When Janice Pauly called Patrick Fischer about adding pickleball to the state Masters Games seven years ago, Fischer almost hung up on her.
Fischer, the executive director of the Connecticut Sports Management Group, had never heard of the sport and thought his friends were playing a joke on him.
“His friends used to call him and suggest all these outrageous sports that didn’t exist to include in the schedule,” Pauly said, laughing. “And he thought I was one of them.”
Now, seven years later, the Connecticut Sports Management Group is hosting one of the largest regional pickleball tournaments at the Armory in Hartford, Conn.
Pickleball has nothing to do with pickles, although the name may have been inspired by a dog named Pickles. Looking for something to do with their kids one day in the summer of 1965, three men on Bainbridge Island, Wash., created a game that combined elements of badminton, tennis and table tennis. One of the founders, Joel Pritchard, had a cocker spaniel named Pickles, who, as the sport’s lore has it, would steal stray balls. In 1976, the first tournament was held. The first national tournament was held in 2009 in Arizona and attracted 400 competitors. According to the USAPA website, there are currently 4,000 places to play the sport.
At the Armory, the thwock of pickleball paddles hitting yellow plastic balls reverberated through the old gym as women and men, sorted by age groups and skill level, faced off in the USA Pickleball Atlantic Regional tournament.
Pauly is the tournament director. She started playing seven years ago, after she retired from teaching physical education.
“Pickleball was part of our curriculum because it’s a really good game for kids,” Pauly said. “It’s so easy to just play it. You can play at a low level or a high level like some of these players. But kids can play it right off the bat. I learned the game there.
“When I retired, I found out a friend of mine played competitive pickleball. I watched her play in a match, and it looked like fun, so we got together and became partners for doubles for a long time.”
Pauly has about 400 people who play the sport in Ridgefield, Conn., where she lives.
“The biggest thing people find enjoyable is the social part of it,” she said. “It’s an extremely social game. It’s a community of people.”
Pickleball is similar to tennis, but it’s played on a much smaller court, so it’s appealing to older tennis players or others with achy joints.
Ken Henderson, a former tennis pro from Danbury, is a pickleball enthusiast and instructor. He has won championships in both singles and doubles in New York, Connecticut, New Hampshire and Massachusetts.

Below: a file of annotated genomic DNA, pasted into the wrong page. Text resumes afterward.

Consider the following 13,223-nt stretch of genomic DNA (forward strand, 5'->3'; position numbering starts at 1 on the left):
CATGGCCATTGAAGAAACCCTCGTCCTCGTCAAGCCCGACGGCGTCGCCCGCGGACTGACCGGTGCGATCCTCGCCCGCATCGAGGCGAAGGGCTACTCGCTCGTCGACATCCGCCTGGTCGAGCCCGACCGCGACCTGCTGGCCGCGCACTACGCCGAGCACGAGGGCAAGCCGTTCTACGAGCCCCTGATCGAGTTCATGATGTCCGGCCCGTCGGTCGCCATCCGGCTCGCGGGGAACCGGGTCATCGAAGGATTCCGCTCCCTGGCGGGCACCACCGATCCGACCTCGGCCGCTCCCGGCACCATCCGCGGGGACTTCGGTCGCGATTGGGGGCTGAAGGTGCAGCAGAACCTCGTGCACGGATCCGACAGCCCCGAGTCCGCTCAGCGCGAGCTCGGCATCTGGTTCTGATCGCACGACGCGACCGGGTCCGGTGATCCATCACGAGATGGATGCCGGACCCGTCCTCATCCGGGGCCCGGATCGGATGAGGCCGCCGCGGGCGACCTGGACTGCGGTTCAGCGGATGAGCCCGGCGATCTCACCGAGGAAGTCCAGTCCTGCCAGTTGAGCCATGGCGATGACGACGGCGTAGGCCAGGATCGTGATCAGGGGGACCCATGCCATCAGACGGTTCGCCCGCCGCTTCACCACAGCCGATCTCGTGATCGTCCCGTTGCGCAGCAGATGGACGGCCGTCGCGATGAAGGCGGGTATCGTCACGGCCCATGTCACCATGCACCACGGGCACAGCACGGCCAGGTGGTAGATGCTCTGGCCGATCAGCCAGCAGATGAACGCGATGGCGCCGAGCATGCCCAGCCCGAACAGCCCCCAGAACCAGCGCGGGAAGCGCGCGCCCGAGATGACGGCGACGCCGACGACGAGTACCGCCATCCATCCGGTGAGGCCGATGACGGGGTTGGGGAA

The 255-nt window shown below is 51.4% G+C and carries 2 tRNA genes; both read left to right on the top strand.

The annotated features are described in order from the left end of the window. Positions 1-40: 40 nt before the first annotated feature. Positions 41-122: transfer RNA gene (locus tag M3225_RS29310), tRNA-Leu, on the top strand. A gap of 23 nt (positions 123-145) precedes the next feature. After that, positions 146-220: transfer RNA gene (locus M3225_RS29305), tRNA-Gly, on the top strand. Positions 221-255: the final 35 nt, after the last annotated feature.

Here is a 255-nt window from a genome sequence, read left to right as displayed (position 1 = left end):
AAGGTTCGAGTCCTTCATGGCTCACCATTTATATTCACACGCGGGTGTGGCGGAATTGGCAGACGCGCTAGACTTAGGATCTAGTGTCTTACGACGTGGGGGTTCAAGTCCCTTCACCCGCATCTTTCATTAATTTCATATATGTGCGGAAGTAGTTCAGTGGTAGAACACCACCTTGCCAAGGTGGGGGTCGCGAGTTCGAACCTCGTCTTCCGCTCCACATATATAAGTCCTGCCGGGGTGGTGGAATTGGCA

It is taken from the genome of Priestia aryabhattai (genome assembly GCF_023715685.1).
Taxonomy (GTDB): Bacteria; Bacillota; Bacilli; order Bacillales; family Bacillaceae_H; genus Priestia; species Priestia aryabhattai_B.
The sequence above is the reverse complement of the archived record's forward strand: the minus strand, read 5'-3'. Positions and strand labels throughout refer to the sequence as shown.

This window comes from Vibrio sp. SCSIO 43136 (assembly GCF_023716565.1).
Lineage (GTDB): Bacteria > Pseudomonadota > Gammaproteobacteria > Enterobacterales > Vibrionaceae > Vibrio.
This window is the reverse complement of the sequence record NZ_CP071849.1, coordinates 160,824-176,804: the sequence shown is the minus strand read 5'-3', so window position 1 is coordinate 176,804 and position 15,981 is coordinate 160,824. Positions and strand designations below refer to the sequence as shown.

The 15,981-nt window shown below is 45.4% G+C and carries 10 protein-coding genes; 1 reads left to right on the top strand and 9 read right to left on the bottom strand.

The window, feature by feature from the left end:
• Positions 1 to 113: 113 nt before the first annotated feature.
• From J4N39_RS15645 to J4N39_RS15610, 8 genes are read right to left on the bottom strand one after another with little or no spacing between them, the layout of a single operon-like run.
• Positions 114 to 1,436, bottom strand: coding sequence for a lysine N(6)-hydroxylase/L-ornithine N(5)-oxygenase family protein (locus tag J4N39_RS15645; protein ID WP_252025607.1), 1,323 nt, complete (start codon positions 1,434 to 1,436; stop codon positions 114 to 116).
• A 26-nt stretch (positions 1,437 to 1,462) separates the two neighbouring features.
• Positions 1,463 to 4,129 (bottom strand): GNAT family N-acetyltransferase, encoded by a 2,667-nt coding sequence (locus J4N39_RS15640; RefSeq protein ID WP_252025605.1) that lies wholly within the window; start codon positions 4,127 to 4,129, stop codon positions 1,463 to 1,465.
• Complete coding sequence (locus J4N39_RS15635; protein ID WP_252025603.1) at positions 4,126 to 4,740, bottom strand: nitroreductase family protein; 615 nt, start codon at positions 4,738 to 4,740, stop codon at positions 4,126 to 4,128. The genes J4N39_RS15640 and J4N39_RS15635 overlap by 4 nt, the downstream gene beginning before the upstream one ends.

“A 70-year-old can beat a 30-year-old in this game; they can’t do that in tennis, because there’s a soft game and a hard game, and also there’s an underhand serve,” Henderson, 51, said. “I was just playing against an 18-year-old, and somehow I tied him. He’s an excellent player. I used some of my smarts, shots I had in tennis which transitioned into pickleball. And the court is smaller — it’s 40 percent of a tennis court, so you don’t have to move as much. You can’t put the ball away as quick. In pickleball, it takes a little longer to put the ball away.”
Henderson had a rotator cuff injury that prevented him from serving in tennis. When he switched to pickleball with its underhand serve, it didn’t bother him. And his tennis background helped.
“There are a lot of tennis specific strokes that transition into pickleball very well,” he said. “Your ground strokes, forehand and backhand — in pickleball, it’s the same strokes as tennis. Your volley at the net is a lot the same.”
And when he tried the sport for the first time, he said, “I absolutely never felt so exhilarated in any sport that I played before like pickleball.”
Friday, the mostly older crowd milled around the courts, watching matches and wearing “Pickleball Rocks” shirts. But the sport is starting to attract a younger element as well. Ernesto Fajardo, a top 18-year-old player from Canada, was one of the competitors.
“It’s growing so fast now,” Henderson said. “There were no kids a couple years ago. The kids are starting to come into it.”
In tennis, singles is traditionally more popular than doubles, but in pickleball, Henderson said, 90 percent of the competitors play doubles and not singles.
“It’s easier on your body [than tennis],” he said. “It’s more fun. It’s more intimate and social because you’re on a smaller court. You can play doubles; you don’t have to run that much. But I get the same workout or better than I do in tennis.”
Susan Roberts came to watch with some friends, who are trying to get pickleball courts set up in West Hartford, where they live.
“We’re trying to encourage them to take two of the tennis courts that are at Wolcott [Park] and scheduled to be refurbished next year and turn them into pickleball courts,” Roberts said. “You can get up to eight pickleball courts on two tennis courts. That way we have somewhere dedicated where people of all age groups can play.”
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